Shelby County Mayor Mark Luttrell: “The horrible events in Charlottesville Saturday coupled with the tragedy in Charleston at Emanuel AME two years ago compelled me to pause and reflect before speaking and writing. The foundation for both was prejudice and hostility. The assailant in Charleston stated his objective was racial warfare and in response the congregation of the mother church prayed for the sinner. Similarly the objective of the assailants Saturday was to create conflict which they successfully did. Our response as a nation should be an appeal to our greater good as with Emanuel, we cannot survive if our sins of the past; racial prejudice and disharmony are allowed to resurface. Pray that America will heal.”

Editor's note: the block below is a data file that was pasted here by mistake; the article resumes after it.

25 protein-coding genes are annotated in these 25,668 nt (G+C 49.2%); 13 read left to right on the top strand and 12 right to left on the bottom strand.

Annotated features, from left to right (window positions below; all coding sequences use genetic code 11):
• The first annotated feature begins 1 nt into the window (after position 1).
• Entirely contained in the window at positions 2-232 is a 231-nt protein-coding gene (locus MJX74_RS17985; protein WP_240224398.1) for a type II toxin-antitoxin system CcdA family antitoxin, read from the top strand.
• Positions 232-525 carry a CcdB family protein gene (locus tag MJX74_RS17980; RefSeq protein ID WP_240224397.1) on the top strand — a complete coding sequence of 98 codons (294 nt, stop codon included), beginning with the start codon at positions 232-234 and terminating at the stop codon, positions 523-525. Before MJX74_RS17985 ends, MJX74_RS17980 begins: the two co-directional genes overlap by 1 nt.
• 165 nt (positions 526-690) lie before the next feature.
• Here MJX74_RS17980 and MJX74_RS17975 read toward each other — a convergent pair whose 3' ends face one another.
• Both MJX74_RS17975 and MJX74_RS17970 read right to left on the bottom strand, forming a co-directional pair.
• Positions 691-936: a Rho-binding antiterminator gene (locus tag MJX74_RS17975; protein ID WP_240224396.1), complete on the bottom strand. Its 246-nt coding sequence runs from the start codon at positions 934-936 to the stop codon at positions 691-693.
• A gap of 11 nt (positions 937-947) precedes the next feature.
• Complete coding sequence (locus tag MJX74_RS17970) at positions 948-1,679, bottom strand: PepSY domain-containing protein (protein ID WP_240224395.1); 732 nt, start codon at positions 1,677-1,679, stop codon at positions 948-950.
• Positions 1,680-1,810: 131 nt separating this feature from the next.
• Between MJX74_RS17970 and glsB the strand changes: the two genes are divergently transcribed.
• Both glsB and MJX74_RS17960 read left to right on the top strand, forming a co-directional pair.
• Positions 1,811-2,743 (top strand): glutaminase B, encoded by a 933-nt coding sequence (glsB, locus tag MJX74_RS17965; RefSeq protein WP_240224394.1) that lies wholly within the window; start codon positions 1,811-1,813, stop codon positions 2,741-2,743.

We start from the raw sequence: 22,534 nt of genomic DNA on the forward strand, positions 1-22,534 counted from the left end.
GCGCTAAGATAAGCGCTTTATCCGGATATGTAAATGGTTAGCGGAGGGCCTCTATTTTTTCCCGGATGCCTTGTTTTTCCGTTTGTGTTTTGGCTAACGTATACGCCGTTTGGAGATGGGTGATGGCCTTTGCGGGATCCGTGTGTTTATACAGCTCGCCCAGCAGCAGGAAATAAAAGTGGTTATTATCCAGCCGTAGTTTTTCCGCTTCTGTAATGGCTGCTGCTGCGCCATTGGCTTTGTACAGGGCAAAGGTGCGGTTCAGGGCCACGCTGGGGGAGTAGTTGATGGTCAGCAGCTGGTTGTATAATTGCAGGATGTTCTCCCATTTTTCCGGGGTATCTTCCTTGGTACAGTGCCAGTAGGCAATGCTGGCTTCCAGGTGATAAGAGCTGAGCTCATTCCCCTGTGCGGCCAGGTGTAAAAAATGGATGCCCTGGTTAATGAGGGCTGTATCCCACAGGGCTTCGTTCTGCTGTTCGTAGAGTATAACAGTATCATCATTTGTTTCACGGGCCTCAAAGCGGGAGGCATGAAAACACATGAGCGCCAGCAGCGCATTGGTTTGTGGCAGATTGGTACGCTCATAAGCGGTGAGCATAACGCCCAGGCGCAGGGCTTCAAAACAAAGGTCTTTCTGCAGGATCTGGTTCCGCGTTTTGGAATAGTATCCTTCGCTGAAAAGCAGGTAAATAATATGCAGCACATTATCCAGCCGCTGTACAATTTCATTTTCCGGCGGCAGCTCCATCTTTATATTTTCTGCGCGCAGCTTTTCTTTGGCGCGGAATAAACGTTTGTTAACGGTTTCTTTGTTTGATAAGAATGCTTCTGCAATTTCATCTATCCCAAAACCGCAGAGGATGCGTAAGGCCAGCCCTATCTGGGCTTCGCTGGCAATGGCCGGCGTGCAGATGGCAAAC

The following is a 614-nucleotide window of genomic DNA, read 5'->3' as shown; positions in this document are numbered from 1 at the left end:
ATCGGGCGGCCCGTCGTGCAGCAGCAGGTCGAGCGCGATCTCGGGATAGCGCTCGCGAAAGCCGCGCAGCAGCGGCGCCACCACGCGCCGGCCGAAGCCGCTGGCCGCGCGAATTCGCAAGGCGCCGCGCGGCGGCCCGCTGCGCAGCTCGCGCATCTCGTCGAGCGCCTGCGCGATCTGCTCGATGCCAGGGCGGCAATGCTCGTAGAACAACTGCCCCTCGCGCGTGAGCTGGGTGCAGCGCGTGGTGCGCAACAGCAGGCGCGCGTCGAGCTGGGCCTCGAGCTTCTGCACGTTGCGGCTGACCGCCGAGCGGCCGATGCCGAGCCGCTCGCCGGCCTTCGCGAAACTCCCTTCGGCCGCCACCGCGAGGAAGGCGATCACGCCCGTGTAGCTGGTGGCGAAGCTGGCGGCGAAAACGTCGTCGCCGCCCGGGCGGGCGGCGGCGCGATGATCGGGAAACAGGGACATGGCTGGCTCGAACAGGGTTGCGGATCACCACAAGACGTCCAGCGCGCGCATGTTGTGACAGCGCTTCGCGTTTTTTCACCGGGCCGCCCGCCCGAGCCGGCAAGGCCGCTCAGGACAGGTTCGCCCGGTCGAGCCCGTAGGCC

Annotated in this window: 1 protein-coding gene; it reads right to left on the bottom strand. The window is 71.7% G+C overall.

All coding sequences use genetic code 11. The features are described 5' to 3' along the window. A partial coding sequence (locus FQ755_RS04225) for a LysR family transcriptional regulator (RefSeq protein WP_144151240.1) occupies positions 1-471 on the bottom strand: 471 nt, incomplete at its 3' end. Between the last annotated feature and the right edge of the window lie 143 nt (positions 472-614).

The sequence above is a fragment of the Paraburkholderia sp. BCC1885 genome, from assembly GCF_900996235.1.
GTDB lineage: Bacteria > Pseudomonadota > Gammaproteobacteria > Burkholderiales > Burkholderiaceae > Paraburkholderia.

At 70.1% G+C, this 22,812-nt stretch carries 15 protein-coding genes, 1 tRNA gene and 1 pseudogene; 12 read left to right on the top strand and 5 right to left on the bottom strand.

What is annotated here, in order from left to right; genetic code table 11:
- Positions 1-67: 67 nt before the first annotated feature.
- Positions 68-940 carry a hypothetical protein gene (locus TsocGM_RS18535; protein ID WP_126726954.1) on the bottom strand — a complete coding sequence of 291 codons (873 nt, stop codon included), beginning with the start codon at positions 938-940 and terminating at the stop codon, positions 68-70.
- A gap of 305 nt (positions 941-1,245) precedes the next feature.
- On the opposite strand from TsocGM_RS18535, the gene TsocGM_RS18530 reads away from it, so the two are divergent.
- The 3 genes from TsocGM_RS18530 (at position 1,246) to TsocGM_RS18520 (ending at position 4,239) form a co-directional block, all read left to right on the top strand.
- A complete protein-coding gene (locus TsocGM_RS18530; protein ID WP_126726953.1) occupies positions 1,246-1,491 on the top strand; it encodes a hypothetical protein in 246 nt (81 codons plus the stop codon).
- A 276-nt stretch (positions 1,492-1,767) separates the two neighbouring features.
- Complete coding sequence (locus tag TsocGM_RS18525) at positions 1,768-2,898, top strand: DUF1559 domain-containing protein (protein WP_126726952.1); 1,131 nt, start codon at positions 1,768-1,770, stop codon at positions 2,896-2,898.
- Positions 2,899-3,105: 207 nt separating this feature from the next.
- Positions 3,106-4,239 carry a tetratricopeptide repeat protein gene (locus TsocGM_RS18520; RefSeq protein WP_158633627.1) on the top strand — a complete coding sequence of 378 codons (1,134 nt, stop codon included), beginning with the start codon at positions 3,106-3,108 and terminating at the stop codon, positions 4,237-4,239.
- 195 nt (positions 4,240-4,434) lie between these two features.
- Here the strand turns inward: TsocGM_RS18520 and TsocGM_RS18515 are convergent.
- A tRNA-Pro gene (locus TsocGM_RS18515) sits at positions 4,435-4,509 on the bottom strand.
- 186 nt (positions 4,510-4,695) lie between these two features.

U.S. Rep. Steve Cohen, D-Memphis, speaking to the crowd at Health Sciences Park: “This puts Memphis, Tennessee, as a city that cares about what happened in Charlottesville, Virginia today. I am truly afraid of what is happening to our nation. It starts with Donald Trump. It ends with Donald Trump.”

U.S. Rep. David Kustoff, R-Germantown: “As Americans, we must stand united against all forms of hate and prejudice. Violence like this has no place in our country. Praying for all those affected by the horrific violence in Charlottesville.”

– Bill Dries

GTx Reports $6.4M Loss, Secures $15 Million Loan

Memphis-based biopharmaceutical company GTx Inc. saw a net loss of $6.4 million for the second quarter, compared to $6.1 million during the same period in 2016, the company reported Monday, Aug. 14.